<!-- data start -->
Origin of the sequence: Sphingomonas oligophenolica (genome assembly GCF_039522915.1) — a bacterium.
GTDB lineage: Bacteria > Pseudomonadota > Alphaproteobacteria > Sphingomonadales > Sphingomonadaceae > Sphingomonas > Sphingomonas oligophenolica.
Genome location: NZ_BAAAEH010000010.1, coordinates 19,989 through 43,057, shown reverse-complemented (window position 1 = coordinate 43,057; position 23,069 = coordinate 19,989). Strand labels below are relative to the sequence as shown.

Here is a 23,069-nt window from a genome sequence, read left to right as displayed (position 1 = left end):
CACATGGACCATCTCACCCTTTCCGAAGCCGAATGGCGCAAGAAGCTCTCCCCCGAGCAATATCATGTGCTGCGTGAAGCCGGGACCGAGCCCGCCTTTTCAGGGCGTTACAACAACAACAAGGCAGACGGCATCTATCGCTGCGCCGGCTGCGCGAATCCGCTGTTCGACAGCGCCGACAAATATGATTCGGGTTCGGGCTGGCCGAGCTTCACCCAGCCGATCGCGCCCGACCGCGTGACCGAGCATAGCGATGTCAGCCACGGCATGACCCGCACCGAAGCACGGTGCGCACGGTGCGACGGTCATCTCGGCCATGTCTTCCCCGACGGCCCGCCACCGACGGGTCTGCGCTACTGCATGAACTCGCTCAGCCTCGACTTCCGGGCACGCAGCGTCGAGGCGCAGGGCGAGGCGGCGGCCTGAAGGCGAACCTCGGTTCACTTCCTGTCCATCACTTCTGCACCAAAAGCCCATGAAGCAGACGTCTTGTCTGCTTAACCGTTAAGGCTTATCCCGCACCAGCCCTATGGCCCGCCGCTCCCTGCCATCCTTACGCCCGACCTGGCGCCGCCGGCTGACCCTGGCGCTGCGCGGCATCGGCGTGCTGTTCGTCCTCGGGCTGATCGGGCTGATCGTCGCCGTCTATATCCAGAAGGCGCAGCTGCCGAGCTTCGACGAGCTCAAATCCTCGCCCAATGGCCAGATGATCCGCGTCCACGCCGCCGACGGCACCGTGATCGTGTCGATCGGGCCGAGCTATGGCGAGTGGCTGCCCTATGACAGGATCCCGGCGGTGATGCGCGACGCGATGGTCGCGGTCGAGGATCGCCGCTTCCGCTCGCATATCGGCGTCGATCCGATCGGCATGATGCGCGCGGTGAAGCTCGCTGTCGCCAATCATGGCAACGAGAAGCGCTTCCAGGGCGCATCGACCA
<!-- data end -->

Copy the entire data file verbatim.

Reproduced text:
Origin of the sequence: Sphingomonas oligophenolica (genome assembly GCF_039522915.1) — a bacterium.
GTDB lineage: Bacteria > Pseudomonadota > Alphaproteobacteria > Sphingomonadales > Sphingomonadaceae > Sphingomonas > Sphingomonas oligophenolica.
Genome location: NZ_BAAAEH010000010.1, coordinates 19,989 through 43,057, shown reverse-complemented (window position 1 = coordinate 43,057; position 23,069 = coordinate 19,989). Strand labels below are relative to the sequence as shown.

Here is a 23,069-nt window from a genome sequence, read left to right as displayed (position 1 = left end):
CACATGGACCATCTCACCCTTTCCGAAGCCGAATGGCGCAAGAAGCTCTCCCCCGAGCAATATCATGTGCTGCGTGAAGCCGGGACCGAGCCCGCCTTTTCAGGGCGTTACAACAACAACAAGGCAGACGGCATCTATCGCTGCGCCGGCTGCGCGAATCCGCTGTTCGACAGCGCCGACAAATATGATTCGGGTTCGGGCTGGCCGAGCTTCACCCAGCCGATCGCGCCCGACCGCGTGACCGAGCATAGCGATGTCAGCCACGGCATGACCCGCACCGAAGCACGGTGCGCACGGTGCGACGGTCATCTCGGCCATGTCTTCCCCGACGGCCCGCCACCGACGGGTCTGCGCTACTGCATGAACTCGCTCAGCCTCGACTTCCGGGCACGCAGCGTCGAGGCGCAGGGCGAGGCGGCGGCCTGAAGGCGAACCTCGGTTCACTTCCTGTCCATCACTTCTGCACCAAAAGCCCATGAAGCAGACGTCTTGTCTGCTTAACCGTTAAGGCTTATCCCGCACCAGCCCTATGGCCCGCCGCTCCCTGCCATCCTTACGCCCGACCTGGCGCCGCCGGCTGACCCTGGCGCTGCGCGGCATCGGCGTGCTGTTCGTCCTCGGGCTGATCGGGCTGATCGTCGCCGTCTATATCCAGAAGGCGCAGCTGCCGAGCTTCGACGAGCTCAAATCCTCGCCCAATGGCCAGATGATCCGCGTCCACGCCGCCGACGGCACCGTGATCGTGTCGATCGGGCCGAGCTATGGCGAGTGGCTGCCCTATGACAGGATCCCGGCGGTGATGCGCGACGCGATGGTCGCGGTCGAGGATCGCCGCTTCCGCTCGCATATCGGCGTCGATCCGATCGGCATGATGCGCGCGGTGAAGCTCGCTGTCGCCAATCATGGCAACGAGAAGCGCTTCCAGGGCGCATCGACCA